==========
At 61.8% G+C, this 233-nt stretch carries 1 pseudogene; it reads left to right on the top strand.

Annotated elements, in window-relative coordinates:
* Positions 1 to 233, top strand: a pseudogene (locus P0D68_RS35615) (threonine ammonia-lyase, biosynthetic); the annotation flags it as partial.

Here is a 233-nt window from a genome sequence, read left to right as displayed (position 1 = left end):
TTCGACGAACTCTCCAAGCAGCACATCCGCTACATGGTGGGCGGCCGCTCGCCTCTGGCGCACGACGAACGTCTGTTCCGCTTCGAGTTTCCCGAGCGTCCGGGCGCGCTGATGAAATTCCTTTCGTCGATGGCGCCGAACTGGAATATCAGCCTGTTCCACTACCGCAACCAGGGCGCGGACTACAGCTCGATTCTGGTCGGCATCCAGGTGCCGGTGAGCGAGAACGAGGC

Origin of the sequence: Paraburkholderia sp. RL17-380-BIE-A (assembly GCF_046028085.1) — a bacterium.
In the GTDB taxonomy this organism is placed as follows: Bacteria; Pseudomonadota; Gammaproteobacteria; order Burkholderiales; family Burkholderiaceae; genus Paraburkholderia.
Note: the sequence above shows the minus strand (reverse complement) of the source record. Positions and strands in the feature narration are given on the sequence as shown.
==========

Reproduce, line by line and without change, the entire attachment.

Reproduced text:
At 61.8% G+C, this 233-nt stretch carries 1 pseudogene; it reads left to right on the top strand.

Annotated elements, in window-relative coordinates:
* Positions 1 to 233, top strand: a pseudogene (locus P0D68_RS35615) (threonine ammonia-lyase, biosynthetic); the annotation flags it as partial.

Here is a 233-nt window from a genome sequence, read left to right as displayed (position 1 = left end):
TTCGACGAACTCTCCAAGCAGCACATCCGCTACATGGTGGGCGGCCGCTCGCCTCTGGCGCACGACGAACGTCTGTTCCGCTTCGAGTTTCCCGAGCGTCCGGGCGCGCTGATGAAATTCCTTTCGTCGATGGCGCCGAACTGGAATATCAGCCTGTTCCACTACCGCAACCAGGGCGCGGACTACAGCTCGATTCTGGTCGGCATCCAGGTGCCGGTGAGCGAGAACGAGGC

Origin of the sequence: Paraburkholderia sp. RL17-380-BIE-A (assembly GCF_046028085.1) — a bacterium.
In the GTDB taxonomy this organism is placed as follows: Bacteria; Pseudomonadota; Gammaproteobacteria; order Burkholderiales; family Burkholderiaceae; genus Paraburkholderia.
Note: the sequence above shows the minus strand (reverse complement) of the source record. Positions and strands in the feature narration are given on the sequence as shown.